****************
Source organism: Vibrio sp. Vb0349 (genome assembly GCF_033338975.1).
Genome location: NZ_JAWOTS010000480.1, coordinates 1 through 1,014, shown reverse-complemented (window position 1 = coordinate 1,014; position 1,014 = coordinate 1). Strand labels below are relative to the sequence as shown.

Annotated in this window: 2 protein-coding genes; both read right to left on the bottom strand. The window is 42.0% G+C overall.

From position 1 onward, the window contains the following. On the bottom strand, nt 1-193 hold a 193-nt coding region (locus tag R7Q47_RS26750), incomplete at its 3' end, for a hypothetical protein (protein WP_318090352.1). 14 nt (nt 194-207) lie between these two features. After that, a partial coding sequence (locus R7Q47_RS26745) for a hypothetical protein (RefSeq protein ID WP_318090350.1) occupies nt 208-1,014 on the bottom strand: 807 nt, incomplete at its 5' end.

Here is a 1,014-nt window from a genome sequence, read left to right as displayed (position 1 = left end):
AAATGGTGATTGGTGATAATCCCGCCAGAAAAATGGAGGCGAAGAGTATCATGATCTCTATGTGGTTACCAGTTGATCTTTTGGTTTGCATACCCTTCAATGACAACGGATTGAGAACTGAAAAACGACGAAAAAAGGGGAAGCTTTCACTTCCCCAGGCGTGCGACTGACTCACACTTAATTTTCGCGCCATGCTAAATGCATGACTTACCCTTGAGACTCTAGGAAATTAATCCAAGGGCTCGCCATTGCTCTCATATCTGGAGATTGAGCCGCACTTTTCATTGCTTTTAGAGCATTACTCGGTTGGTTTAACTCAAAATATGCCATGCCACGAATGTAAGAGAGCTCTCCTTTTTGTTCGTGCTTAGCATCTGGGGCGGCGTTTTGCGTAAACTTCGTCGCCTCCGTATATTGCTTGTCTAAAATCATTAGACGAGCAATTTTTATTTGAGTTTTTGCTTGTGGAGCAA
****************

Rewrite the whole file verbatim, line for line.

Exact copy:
Source organism: Vibrio sp. Vb0349 (genome assembly GCF_033338975.1).
Genome location: NZ_JAWOTS010000480.1, coordinates 1 through 1,014, shown reverse-complemented (window position 1 = coordinate 1,014; position 1,014 = coordinate 1). Strand labels below are relative to the sequence as shown.

Annotated in this window: 2 protein-coding genes; both read right to left on the bottom strand. The window is 42.0% G+C overall.

From position 1 onward, the window contains the following. On the bottom strand, nt 1-193 hold a 193-nt coding region (locus tag R7Q47_RS26750), incomplete at its 3' end, for a hypothetical protein (protein WP_318090352.1). 14 nt (nt 194-207) lie between these two features. After that, a partial coding sequence (locus R7Q47_RS26745) for a hypothetical protein (RefSeq protein ID WP_318090350.1) occupies nt 208-1,014 on the bottom strand: 807 nt, incomplete at its 5' end.

Here is a 1,014-nt window from a genome sequence, read left to right as displayed (position 1 = left end):
AAATGGTGATTGGTGATAATCCCGCCAGAAAAATGGAGGCGAAGAGTATCATGATCTCTATGTGGTTACCAGTTGATCTTTTGGTTTGCATACCCTTCAATGACAACGGATTGAGAACTGAAAAACGACGAAAAAAGGGGAAGCTTTCACTTCCCCAGGCGTGCGACTGACTCACACTTAATTTTCGCGCCATGCTAAATGCATGACTTACCCTTGAGACTCTAGGAAATTAATCCAAGGGCTCGCCATTGCTCTCATATCTGGAGATTGAGCCGCACTTTTCATTGCTTTTAGAGCATTACTCGGTTGGTTTAACTCAAAATATGCCATGCCACGAATGTAAGAGAGCTCTCCTTTTTGTTCGTGCTTAGCATCTGGGGCGGCGTTTTGCGTAAACTTCGTCGCCTCCGTATATTGCTTGTCTAAAATCATTAGACGAGCAATTTTTATTTGAGTTTTTGCTTGTGGAGCAA